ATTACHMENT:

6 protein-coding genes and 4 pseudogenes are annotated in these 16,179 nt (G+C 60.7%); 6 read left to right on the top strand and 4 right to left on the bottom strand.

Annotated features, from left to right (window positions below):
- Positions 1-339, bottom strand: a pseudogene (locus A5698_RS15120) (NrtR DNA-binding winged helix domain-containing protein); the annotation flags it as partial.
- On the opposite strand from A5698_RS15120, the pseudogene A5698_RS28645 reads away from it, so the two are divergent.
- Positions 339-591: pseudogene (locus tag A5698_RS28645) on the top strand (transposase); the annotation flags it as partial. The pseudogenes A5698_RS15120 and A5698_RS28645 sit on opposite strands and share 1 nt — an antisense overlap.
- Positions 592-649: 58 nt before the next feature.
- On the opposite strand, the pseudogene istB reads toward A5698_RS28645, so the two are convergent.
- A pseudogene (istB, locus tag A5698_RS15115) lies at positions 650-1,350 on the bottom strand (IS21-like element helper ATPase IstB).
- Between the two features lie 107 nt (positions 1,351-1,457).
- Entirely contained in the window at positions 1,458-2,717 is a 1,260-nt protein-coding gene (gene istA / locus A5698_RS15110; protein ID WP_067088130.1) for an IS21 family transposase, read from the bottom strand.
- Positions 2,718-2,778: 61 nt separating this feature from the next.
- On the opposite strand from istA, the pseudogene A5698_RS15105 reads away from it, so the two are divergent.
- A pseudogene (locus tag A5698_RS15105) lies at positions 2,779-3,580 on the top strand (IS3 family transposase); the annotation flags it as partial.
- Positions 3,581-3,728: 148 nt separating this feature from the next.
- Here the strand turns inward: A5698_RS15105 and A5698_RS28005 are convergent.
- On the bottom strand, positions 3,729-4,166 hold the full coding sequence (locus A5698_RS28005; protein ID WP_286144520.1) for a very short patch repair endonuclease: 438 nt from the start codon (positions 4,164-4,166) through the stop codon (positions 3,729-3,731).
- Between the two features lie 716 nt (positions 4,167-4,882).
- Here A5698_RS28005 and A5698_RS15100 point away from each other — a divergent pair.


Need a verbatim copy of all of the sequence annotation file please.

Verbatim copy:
6 protein-coding genes and 4 pseudogenes are annotated in these 16,179 nt (G+C 60.7%); 6 read left to right on the top strand and 4 right to left on the bottom strand.

Annotated features, from left to right (window positions below):
- Positions 1-339, bottom strand: a pseudogene (locus A5698_RS15120) (NrtR DNA-binding winged helix domain-containing protein); the annotation flags it as partial.
- On the opposite strand from A5698_RS15120, the pseudogene A5698_RS28645 reads away from it, so the two are divergent.
- Positions 339-591: pseudogene (locus tag A5698_RS28645) on the top strand (transposase); the annotation flags it as partial. The pseudogenes A5698_RS15120 and A5698_RS28645 sit on opposite strands and share 1 nt — an antisense overlap.
- Positions 592-649: 58 nt before the next feature.
- On the opposite strand, the pseudogene istB reads toward A5698_RS28645, so the two are convergent.
- A pseudogene (istB, locus tag A5698_RS15115) lies at positions 650-1,350 on the bottom strand (IS21-like element helper ATPase IstB).
- Between the two features lie 107 nt (positions 1,351-1,457).
- Entirely contained in the window at positions 1,458-2,717 is a 1,260-nt protein-coding gene (gene istA / locus A5698_RS15110; protein ID WP_067088130.1) for an IS21 family transposase, read from the bottom strand.
- Positions 2,718-2,778: 61 nt separating this feature from the next.
- On the opposite strand from istA, the pseudogene A5698_RS15105 reads away from it, so the two are divergent.
- A pseudogene (locus tag A5698_RS15105) lies at positions 2,779-3,580 on the top strand (IS3 family transposase); the annotation flags it as partial.
- Positions 3,581-3,728: 148 nt separating this feature from the next.
- Here the strand turns inward: A5698_RS15105 and A5698_RS28005 are convergent.
- On the bottom strand, positions 3,729-4,166 hold the full coding sequence (locus A5698_RS28005; protein ID WP_286144520.1) for a very short patch repair endonuclease: 438 nt from the start codon (positions 4,164-4,166) through the stop codon (positions 3,729-3,731).
- Between the two features lie 716 nt (positions 4,167-4,882).
- Here A5698_RS28005 and A5698_RS15100 point away from each other — a divergent pair.